CHICAGOTRIBUNE.COM – Those adhering today to the legendary prompt of 19th-century America — “Go west, young man” — would serve themselves well by not going all the way west, particularly if the goal is to make Pacific Northwest wine.
Coastal Washington has beauty and charms all its own and even produces some of the state’s wine. But eastern Washington is predominantly where the state’s wines come from — most famously its cabernet sauvignon, merlot, riesling and syrah, among other varietals and blends. The state grows close to 70 grape varieties, after all, in roughly a 60/40 split, red to white. So, if the east is the best in the Northwest, it might cause you to wonder aloud: “East of what?”
Great question. East of the Cascades — the mountain range that acts like a gigantic meteorological checkpoint, keeping the state’s wet weather west and preserving the much drier climate of the east, where vineyards enjoy long, hot sunny days and cool nights. Because of Washington’s northerly latitude, vineyards there enjoy longer days of sunshine than do wine regions to the south, and longer days are good for ripening. When the northern night air rolls in and temperatures dip drastically (as much as 50 degrees in a single day), it helps grapes retain their all-important acidity. You can generally count on bright fruit and vibrant acidity in the wines of Washington, the country’s largest wine-producing state after California.
Washington’s Puget Sound AVA (American Viticultural Area) hugs large stretches of the state’s Pacific coastline, on both the mainland and its many islands, and the Columbia Gorge AVA crosses the border into Oregon. But east of the Cascades and almost completely within Washington, the Columbia Valley AVA is where the overwhelming majority of the state’s wine is grown and produced. About 50,000 acres of grapevines are planted in Washington, most of them in Columbia Valley.
The region is enormous, and within it, there are several smaller AVAs (the state is home to 14 AVAs total), including Walla Walla Valley, Horse Heaven Hills and Yakima Valley. And then, as if they were Russian nesting dolls, there are even AVAs inside Yakima Valley: Snipes Mountain, Rattlesnake Hills and Red Mountain. It all sounds very Wild West, doesn’t it?
I guess you could say that not too long ago (in wine years), Washington actually did have a sort of Wild West feel. Large-scale commercial vineyards started appearing in the 1960s, and as recently as 1981, the state was home to only 19 wineries. By the 1990s, the larger world began to take notice of Washington wines, and by 2001, the number of wineries had jumped to 170. Ten years after that there were 740, and today there are more than 900.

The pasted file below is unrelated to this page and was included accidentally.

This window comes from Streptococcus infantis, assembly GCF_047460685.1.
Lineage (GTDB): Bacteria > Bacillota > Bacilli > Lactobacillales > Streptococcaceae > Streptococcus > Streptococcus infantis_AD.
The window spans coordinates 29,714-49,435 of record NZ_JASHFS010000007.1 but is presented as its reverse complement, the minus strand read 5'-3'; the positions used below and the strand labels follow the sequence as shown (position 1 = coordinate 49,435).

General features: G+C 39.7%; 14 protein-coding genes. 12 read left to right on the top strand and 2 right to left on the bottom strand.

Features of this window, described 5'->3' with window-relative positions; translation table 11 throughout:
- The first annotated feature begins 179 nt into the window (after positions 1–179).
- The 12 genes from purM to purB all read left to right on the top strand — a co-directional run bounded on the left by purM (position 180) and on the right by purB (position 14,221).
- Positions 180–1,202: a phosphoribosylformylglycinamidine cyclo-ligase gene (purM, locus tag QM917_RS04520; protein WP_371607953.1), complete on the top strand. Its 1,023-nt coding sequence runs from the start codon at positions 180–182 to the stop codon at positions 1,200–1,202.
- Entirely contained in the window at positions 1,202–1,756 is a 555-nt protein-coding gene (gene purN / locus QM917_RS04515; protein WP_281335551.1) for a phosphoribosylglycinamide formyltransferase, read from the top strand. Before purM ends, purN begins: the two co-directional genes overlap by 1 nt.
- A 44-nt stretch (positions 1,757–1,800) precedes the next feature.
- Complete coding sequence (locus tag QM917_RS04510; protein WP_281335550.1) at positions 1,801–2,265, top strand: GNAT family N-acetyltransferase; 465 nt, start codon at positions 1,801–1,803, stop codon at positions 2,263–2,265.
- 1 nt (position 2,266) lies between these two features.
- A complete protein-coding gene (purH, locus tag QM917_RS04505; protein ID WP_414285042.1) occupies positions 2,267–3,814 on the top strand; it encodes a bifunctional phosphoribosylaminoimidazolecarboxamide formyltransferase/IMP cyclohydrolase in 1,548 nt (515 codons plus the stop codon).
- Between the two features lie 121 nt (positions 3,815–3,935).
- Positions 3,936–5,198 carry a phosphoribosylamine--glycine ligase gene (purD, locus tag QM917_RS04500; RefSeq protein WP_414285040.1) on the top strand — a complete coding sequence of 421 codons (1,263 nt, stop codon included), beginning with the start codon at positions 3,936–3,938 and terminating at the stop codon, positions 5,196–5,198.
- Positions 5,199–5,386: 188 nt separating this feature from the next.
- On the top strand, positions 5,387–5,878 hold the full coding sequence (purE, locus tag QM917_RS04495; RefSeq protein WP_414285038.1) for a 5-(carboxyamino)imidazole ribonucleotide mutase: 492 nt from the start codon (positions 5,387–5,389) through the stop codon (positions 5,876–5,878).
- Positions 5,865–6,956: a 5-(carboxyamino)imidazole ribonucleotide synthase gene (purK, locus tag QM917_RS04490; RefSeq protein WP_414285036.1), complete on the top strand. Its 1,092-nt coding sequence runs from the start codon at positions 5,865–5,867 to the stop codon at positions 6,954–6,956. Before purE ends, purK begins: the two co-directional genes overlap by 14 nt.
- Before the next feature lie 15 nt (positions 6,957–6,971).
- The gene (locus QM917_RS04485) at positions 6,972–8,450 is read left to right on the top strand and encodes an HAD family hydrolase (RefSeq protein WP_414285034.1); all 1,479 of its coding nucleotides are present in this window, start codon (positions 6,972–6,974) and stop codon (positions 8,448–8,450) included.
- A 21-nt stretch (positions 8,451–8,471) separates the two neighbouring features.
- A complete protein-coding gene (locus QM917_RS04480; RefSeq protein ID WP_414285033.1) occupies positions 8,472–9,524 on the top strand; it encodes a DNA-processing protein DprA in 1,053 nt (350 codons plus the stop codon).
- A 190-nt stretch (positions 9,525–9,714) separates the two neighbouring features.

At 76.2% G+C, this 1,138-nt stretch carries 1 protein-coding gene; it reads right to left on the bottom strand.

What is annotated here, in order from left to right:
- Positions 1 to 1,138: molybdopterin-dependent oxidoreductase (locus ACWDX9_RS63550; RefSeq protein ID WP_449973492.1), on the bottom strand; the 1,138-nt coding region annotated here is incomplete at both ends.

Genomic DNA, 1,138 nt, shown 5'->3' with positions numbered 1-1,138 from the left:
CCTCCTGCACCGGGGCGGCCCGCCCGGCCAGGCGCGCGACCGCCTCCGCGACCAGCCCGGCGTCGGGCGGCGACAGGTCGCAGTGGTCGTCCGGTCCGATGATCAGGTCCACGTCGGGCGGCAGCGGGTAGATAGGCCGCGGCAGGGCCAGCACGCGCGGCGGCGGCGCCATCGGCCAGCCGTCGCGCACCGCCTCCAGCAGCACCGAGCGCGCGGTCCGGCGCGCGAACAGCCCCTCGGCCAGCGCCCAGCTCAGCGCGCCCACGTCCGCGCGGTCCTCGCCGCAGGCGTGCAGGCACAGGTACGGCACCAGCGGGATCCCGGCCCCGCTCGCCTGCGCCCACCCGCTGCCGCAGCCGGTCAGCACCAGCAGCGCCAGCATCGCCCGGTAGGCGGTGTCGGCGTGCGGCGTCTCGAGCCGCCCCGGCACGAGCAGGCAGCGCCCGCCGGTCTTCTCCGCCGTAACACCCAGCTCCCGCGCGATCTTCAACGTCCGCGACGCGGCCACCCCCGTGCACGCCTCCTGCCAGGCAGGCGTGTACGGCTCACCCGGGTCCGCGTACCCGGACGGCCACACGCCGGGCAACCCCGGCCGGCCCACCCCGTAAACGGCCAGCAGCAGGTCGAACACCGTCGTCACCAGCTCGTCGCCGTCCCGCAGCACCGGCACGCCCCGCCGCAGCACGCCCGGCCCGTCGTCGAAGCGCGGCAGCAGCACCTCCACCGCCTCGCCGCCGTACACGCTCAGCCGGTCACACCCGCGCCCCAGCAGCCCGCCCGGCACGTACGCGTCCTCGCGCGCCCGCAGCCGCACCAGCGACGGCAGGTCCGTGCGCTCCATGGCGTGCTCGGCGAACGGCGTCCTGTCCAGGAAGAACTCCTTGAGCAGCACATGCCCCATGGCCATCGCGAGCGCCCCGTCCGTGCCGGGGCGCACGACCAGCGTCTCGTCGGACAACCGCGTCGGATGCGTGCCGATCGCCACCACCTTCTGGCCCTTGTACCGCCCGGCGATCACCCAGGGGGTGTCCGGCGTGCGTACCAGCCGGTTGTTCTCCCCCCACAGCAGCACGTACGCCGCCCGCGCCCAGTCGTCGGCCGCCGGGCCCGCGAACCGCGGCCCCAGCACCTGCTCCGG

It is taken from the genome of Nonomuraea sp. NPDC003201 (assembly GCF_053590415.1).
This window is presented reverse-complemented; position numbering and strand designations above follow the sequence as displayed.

The big, pioneering wineries of the Washington wine industry — Chateau Ste. Michelle and Columbia Winery, to name two — are still thriving, but smaller, startup operations are materializing fairly consistently, even today. Don’t be surprised when the number of Washington wineries exceeds 1,000 and you see even more of it on store shelves and restaurant wine lists. Meanwhile, pick up a few bottles and familiarize yourself with the wines of a western state that knows firsthand that, in at least one local pursuit, going west is a relative term.
Below are notes from a recent tasting of Washington wines. They are listed in ascending order according to price, and by style — whites followed by reds.
2015 Goose Ridge Vineyards g3 Estate Bottled Chardonnay. Green apple, nutmeg, honey, vanilla and a touch of salinity characterize this creamy wine from Columbia Valley. $15
2016 Tamarack Cellars Chardonnay. Tropical fruits, herbal qualities, pear, citrus, toasty notes, zingy acidity and 12.9 percent alcohol. $16
2015 Poet’s Leap Riesling. From Long Shadows Vintners, this off-dry riesling offered stone and tropical fruits, melon, lemon, minerality, crisp acidity and a long finish. $20
2015 Eroica Riesling. This tangy beauty, a collaboration between Chateau Ste. Michelle and Germany’s Dr. Loosen, was full of apple, pear, lime and bright, refreshing acidity. $22
2014 Charles Smith The Velvet Devil Merlot. Plum, blackberry, herbs, tobacco and spice led to a lingering finish. $12
2013 Columbia Winery Merlot. Made of 87 percent merlot, this one was floral and toasty, with notes of black cherry and black licorice. $16
2014 L’Ecole No. 41 Merlot. A luscious mouthfeel, with ripe blue and black fruit and notes of violets and vanilla in a long, slow finish. $25
2014 Januik Cabernet Sauvignon. This lively and elegant wine offered a medley of plum, blackberry, olives, spice and a cleansing pass of mint. $30
2012 Cadaretta Cabernet Sauvignon. Blueberry, blackberry, vanilla, cocoa, herbs and touches of smoke and earth sum up this wine, with 14.8 percent alcohol. $40
2014 Canvasback Red Mountain Cabernet Sauvignon. This silky wine was full of rich, dark fruits and black olives, plus leather and spice. $40
2014 Buty Winery Conner Lee Vineyard Merlot & Cabernet Franc. This 63/37 blend was floral with plum, cherry, cedar, tobacco and spice. $45
2013 Columbia-Crest Reserve Cabernet Sauvignon. This luscious, lip-smacking wine was full of blackberry, black cherry and plum, with smoke and leather on the finish. $45
2014 Force Majeure Vineyard Parabellum. Juicy, complex Bordeaux-style blend (merlot, cabernet sauvignon, cabernet franc), layered with dark fruits, nutmeg, vanilla and a hint of smoke. $55
2013 Woodward Canyon Artist Series #22 Cabernet Sauvignon. Plum, dark fruits, forest floor, baking spices, pine, black pepper and bright acidity sum up this wine. $59
2012 Double Canyon/Double Canyon Vineyard Cabernet Sauvignon. Violets, blackberry, plum, cedar, tobacco, lively acidity and a persistent finish characterize this Horse Heaven Hills wine. $65
Michael Austin, Chicago Tribune